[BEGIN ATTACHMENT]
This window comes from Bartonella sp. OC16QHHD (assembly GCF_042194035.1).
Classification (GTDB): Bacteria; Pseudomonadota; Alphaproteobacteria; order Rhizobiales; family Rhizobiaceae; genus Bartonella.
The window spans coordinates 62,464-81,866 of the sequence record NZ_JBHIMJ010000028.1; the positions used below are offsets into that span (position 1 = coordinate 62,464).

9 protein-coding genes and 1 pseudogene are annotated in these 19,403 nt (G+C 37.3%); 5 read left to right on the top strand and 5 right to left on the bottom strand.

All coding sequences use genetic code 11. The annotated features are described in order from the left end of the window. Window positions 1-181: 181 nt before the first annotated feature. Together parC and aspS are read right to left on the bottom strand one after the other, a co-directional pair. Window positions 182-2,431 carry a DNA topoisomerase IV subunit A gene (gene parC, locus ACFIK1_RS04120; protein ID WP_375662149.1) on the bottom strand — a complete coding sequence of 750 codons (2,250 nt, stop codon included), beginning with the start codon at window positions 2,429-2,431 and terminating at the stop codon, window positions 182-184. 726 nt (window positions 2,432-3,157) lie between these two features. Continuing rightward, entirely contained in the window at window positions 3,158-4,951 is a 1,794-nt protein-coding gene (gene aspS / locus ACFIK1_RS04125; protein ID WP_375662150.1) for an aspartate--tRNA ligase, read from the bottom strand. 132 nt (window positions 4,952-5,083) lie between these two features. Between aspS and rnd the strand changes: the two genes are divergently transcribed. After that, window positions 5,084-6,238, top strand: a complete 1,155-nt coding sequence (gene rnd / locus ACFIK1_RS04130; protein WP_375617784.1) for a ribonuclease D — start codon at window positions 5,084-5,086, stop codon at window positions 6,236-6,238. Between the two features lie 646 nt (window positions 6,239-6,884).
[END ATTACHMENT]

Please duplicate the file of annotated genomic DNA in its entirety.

This window comes from Bartonella sp. OC16QHHD (assembly GCF_042194035.1).
Classification (GTDB): Bacteria; Pseudomonadota; Alphaproteobacteria; order Rhizobiales; family Rhizobiaceae; genus Bartonella.
The window spans coordinates 62,464-81,866 of the sequence record NZ_JBHIMJ010000028.1; the positions used below are offsets into that span (position 1 = coordinate 62,464).

9 protein-coding genes and 1 pseudogene are annotated in these 19,403 nt (G+C 37.3%); 5 read left to right on the top strand and 5 right to left on the bottom strand.

All coding sequences use genetic code 11. The annotated features are described in order from the left end of the window. Window positions 1-181: 181 nt before the first annotated feature. Together parC and aspS are read right to left on the bottom strand one after the other, a co-directional pair. Window positions 182-2,431 carry a DNA topoisomerase IV subunit A gene (gene parC, locus ACFIK1_RS04120; protein ID WP_375662149.1) on the bottom strand — a complete coding sequence of 750 codons (2,250 nt, stop codon included), beginning with the start codon at window positions 2,429-2,431 and terminating at the stop codon, window positions 182-184. 726 nt (window positions 2,432-3,157) lie between these two features. Continuing rightward, entirely contained in the window at window positions 3,158-4,951 is a 1,794-nt protein-coding gene (gene aspS / locus ACFIK1_RS04125; protein ID WP_375662150.1) for an aspartate--tRNA ligase, read from the bottom strand. 132 nt (window positions 4,952-5,083) lie between these two features. Between aspS and rnd the strand changes: the two genes are divergently transcribed. After that, window positions 5,084-6,238, top strand: a complete 1,155-nt coding sequence (gene rnd / locus ACFIK1_RS04130; protein WP_375617784.1) for a ribonuclease D — start codon at window positions 5,084-5,086, stop codon at window positions 6,236-6,238. Between the two features lie 646 nt (window positions 6,239-6,884).